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Does surgery only close the gap or does it improve muscular function too?

Diastasis Recti, Improved Muscle Function and Back Pain. I'm 42, 5'4", 125 lbs. Had 2nd child in 2007. After 2 yrs questioning cause of back pain, it seems it is due to my lower abs being "asleep." They do not contract even when I try. The PT suspects my diast. as the cause- about 2-2.5 fingers in width. I worked out my entire pregnancy but slacked off ~3 yrs after & back muscles couldn't compensate any longer. Also had numbness along midline for a ~yr. after birth. Question: does surgery only close the gap or does it improve muscular function too?

Doctor Answers (8)

Does #surgery only close the gap or does it improve #muscularfunction too?

+1

I think in theory it could help in function by changing the orientation of the muscle to a more "anatomic" position...and I too have had stories related to me about better function and support....
But then I have had the experience of doing a TT on a belly dancer, only to have her end up so tight that she couldn't move like before!!
So I guess...it depends....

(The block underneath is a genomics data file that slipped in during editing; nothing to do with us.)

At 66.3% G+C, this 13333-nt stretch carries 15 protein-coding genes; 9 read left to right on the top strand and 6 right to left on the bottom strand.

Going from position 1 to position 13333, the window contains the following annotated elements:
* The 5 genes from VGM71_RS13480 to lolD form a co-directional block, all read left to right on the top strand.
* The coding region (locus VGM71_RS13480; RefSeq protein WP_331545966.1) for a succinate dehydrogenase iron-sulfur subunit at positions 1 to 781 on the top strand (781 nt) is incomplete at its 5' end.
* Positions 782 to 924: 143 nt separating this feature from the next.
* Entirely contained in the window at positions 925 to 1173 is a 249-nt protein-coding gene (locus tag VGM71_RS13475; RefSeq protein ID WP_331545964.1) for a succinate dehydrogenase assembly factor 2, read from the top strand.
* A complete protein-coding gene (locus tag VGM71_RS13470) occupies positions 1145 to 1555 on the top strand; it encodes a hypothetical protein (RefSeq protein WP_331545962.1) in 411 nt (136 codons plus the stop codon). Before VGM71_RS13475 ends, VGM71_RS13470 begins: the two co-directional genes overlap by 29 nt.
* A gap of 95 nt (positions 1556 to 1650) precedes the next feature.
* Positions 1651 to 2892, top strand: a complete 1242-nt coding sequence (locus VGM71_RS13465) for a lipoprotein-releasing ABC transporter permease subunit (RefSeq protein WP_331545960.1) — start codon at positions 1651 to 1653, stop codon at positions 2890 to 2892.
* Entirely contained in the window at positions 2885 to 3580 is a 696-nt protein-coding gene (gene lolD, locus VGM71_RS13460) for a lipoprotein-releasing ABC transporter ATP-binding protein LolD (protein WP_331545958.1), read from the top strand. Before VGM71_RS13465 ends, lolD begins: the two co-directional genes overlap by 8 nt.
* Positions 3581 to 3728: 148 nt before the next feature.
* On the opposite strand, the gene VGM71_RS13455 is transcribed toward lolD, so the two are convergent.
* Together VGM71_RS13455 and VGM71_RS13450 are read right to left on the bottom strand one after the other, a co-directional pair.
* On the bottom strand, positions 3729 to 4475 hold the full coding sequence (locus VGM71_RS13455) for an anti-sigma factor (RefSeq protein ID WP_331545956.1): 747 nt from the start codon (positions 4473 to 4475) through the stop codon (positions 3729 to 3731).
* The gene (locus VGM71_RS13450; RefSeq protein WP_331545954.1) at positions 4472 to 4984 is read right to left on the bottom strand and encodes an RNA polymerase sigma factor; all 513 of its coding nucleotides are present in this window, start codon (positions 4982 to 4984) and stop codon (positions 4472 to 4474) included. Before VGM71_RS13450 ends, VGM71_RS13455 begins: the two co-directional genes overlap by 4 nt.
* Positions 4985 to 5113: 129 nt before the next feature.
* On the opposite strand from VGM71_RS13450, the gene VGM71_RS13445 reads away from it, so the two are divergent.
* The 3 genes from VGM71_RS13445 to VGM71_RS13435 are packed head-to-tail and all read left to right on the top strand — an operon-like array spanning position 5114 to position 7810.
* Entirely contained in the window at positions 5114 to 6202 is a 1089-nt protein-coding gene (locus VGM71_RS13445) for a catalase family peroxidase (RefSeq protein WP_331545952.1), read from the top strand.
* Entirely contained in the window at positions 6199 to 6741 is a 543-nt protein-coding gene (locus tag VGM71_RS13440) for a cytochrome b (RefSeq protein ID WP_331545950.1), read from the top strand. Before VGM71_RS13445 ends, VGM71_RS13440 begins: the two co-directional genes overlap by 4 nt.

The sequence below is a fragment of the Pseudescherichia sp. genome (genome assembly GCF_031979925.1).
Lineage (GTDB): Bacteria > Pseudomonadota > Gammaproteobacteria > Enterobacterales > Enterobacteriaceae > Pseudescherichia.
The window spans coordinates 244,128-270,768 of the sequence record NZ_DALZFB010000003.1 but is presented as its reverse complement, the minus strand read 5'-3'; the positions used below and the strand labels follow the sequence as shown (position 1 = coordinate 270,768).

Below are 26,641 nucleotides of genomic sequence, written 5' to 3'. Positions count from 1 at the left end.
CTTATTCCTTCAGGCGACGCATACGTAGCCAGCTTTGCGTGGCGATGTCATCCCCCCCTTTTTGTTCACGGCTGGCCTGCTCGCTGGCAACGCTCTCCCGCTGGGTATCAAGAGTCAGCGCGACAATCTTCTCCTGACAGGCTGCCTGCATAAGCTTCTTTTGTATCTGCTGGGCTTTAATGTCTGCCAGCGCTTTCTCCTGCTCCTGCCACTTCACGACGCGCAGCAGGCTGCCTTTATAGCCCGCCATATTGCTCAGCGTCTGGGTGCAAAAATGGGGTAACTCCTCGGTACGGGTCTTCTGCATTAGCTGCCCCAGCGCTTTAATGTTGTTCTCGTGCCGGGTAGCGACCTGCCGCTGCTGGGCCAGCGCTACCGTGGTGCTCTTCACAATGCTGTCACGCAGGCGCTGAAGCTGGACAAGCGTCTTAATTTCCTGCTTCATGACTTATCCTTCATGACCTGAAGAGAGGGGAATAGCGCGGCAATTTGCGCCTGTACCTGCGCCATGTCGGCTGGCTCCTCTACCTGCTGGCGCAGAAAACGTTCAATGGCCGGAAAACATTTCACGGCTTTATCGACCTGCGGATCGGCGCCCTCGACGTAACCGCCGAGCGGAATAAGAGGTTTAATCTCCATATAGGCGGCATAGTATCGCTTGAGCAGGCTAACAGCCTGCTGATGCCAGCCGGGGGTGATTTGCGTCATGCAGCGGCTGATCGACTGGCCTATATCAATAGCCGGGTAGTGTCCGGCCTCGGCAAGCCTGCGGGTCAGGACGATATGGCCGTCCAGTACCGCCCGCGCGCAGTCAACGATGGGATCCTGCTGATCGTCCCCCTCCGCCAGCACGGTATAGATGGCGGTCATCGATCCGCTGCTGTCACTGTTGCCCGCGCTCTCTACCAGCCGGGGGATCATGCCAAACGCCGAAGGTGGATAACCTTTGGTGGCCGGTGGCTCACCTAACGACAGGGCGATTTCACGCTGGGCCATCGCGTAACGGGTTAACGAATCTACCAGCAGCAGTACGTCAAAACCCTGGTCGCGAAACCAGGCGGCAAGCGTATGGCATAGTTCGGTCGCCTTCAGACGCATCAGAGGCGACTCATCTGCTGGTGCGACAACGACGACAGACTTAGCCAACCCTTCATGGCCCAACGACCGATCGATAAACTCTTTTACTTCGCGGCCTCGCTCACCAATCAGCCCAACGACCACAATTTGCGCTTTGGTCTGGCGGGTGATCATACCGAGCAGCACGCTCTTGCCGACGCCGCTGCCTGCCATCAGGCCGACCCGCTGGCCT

Phoenix Plastic Surgeon
5.0 out of 5 stars 19 reviews

Muscle tightening and abdominal wall function

+1

To my knowledge, there are no good studies out there confirm that muscle tightening in a tummy tuck (plication) helps to improve abdominal wall/core strength.  The muscle tightening is really cosmetic technique to help "close the gap".   Having said that, I can tell you that many of my patients who are fitness enthusiasts or trainers have come back after their tummy tucks and told me that their core strength significantly improved.  This of course is my observation and has not been corroborated by any randomized blinded studies.  Hope this helps.

Dr. Basu

Houston, TX

C. Bob Basu, MD, FACS
Houston Plastic Surgeon
4.5 out of 5 stars 124 reviews

Muscle function

+1

Muscle function could be improved with thightening of the fascia around it but it is not a guarantee that the patient will be able to feel the difference. There have been studies documenting the improvement of the back pain and discomfort after abdominoplasty

M. Vincent Makhlouf, MD, FACS
Chicago Plastic Surgeon
5.0 out of 5 stars 8 reviews

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Muscle repair closes the gap, but seems to improve function as well.

+1

I agree with the others posted here.  Although there is no way to guarantee that the muscle repair will lessen back pain or improve muscle function, a significant number of my patients report it without prompting.  Many report that they are better able to do sit-ups and crunches after surgery.  I don't know if it is only psychological, but it is not uncommon.

 

Hope this helps.

Michael S. Hopkins, MD
Albuquerque Plastic Surgeon
5.0 out of 5 stars 44 reviews

Does surgery only close the gap or does it improve muscular function too?

+1

Repairing a diastasis rectus is usually considered an aesthetic rather than a functional operation. Most of these procedures were done by plastic surgeons and there done for reasons of improving appearance.